Effects of peer mediation with young children on autonomous behavior

Adina Shamir, Steven B. Silvern

    Research output: Contribution to journalArticlepeer-review


    The authors investigated the effect of the Peer Mediation with Young Children (PMYC) program on autonomy behavior of children trained to be mediators and on children mediated by trained peers. Previous findings have revealed higher levels of mediational teaching style and higher cognitive modifiability, a trait we believe to be associated with autonomy. The sample was composed of 40 pupils (20 pairs), randomly assigned to experimental or control groups (10 pairs each). The mediator in each pair was from third grade and the learner from first grade. The experimental children received instruction in the PMYC program, whereas the control children received general preparation for peer-assisted learning. Following the PMYC intervention, both groups participated in a peer-mediation condition. The interactions were videotaped and analyzed by the Observation of Autonomy Behavior Protocol. Experimental group children (mediators and learners) received significantly higher scores on autonomy behavior criteria than did the control group children.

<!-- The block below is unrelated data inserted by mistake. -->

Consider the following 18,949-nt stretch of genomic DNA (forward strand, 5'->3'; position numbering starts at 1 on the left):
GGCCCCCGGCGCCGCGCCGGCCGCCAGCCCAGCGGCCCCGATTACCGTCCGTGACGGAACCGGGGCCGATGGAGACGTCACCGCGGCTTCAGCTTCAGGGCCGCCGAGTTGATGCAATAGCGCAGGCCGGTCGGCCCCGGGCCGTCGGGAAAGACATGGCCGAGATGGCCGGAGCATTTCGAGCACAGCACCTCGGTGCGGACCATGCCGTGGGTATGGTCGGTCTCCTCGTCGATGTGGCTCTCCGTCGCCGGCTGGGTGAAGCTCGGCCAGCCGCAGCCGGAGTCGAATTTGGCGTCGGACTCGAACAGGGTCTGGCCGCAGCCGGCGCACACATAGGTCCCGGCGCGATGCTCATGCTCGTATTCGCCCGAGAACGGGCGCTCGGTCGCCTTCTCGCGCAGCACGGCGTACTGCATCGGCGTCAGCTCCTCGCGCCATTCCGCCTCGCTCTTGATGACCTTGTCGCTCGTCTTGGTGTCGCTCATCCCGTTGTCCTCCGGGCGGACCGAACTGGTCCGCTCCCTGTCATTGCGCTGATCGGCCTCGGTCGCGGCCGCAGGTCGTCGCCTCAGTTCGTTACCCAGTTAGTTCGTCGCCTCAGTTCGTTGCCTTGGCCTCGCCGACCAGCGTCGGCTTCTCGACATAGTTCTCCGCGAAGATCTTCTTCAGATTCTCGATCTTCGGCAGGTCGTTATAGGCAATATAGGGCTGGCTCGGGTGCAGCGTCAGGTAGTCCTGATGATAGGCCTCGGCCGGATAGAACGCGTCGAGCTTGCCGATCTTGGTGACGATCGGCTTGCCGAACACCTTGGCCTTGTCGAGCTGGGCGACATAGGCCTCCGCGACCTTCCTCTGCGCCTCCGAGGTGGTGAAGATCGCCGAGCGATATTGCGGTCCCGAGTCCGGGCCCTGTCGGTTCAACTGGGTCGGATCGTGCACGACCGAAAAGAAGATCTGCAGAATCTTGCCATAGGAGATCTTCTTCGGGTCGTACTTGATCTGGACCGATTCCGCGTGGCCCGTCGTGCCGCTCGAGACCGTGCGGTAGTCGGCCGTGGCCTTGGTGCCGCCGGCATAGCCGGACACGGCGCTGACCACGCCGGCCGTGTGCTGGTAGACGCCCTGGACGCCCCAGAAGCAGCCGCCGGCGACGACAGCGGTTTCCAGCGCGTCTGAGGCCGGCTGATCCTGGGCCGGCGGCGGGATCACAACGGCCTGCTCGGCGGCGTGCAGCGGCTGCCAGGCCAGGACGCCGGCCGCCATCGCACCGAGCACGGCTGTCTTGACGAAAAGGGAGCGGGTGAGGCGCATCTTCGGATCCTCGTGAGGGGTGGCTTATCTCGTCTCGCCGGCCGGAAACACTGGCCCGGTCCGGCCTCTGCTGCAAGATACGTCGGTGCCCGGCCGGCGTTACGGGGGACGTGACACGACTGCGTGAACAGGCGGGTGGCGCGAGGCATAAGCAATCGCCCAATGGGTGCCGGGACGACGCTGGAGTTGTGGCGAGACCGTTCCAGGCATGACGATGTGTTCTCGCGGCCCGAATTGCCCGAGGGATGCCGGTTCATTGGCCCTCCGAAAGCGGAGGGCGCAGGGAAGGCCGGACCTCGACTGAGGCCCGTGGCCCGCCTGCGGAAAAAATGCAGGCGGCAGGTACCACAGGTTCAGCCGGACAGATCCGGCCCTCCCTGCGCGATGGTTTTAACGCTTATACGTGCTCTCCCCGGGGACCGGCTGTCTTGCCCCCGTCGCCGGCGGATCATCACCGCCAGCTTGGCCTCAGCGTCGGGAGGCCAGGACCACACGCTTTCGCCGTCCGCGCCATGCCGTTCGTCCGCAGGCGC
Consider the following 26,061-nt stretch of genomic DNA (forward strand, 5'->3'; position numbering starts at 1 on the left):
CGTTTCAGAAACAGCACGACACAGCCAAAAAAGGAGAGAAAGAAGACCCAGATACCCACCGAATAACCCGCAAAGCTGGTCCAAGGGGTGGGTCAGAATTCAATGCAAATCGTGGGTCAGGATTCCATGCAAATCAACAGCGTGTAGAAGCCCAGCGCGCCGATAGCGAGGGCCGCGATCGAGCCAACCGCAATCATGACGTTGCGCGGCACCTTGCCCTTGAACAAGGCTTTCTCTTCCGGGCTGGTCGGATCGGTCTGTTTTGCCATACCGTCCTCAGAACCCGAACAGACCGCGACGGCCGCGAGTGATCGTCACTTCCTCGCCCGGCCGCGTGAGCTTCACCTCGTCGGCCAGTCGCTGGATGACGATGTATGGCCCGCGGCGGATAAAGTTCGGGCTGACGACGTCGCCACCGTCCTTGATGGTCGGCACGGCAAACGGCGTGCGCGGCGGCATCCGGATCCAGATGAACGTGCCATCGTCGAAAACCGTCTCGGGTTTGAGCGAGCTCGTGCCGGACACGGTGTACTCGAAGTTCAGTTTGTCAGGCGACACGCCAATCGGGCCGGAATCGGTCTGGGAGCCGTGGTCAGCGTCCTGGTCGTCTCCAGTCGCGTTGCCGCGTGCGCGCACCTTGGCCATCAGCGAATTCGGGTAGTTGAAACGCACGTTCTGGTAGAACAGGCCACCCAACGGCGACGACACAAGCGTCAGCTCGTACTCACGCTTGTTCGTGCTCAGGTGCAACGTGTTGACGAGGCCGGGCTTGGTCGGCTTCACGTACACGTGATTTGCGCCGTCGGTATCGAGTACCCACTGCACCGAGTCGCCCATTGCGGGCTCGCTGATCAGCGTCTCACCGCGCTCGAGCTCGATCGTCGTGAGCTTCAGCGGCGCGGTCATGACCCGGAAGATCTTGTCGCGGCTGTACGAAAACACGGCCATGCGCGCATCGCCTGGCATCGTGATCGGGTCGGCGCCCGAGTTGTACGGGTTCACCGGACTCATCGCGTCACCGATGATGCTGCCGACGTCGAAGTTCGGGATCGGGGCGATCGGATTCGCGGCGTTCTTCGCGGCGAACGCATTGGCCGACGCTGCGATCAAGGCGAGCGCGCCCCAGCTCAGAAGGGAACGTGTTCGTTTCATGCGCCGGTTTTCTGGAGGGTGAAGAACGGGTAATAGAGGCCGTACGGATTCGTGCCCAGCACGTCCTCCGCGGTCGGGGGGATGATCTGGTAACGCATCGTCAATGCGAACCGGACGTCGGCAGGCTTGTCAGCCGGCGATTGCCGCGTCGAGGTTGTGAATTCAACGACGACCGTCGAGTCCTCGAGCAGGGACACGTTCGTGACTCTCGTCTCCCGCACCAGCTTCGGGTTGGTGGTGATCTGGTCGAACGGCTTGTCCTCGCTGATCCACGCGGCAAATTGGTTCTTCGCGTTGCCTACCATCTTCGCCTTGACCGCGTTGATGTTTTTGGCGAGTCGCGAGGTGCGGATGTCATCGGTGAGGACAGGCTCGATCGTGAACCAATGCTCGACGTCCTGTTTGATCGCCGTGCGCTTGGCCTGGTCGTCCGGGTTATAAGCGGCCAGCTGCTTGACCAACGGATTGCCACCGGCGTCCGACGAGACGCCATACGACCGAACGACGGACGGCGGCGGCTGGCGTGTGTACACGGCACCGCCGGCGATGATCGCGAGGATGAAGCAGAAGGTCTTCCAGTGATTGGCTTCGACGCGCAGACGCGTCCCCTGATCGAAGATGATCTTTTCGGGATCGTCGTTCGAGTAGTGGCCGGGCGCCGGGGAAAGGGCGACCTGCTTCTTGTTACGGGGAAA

Original languageAmerican English
    Pages (from-to)199-215
    JournalJournal of Cognitive Education and Psychology
    Issue number2
    StatePublished - 2005


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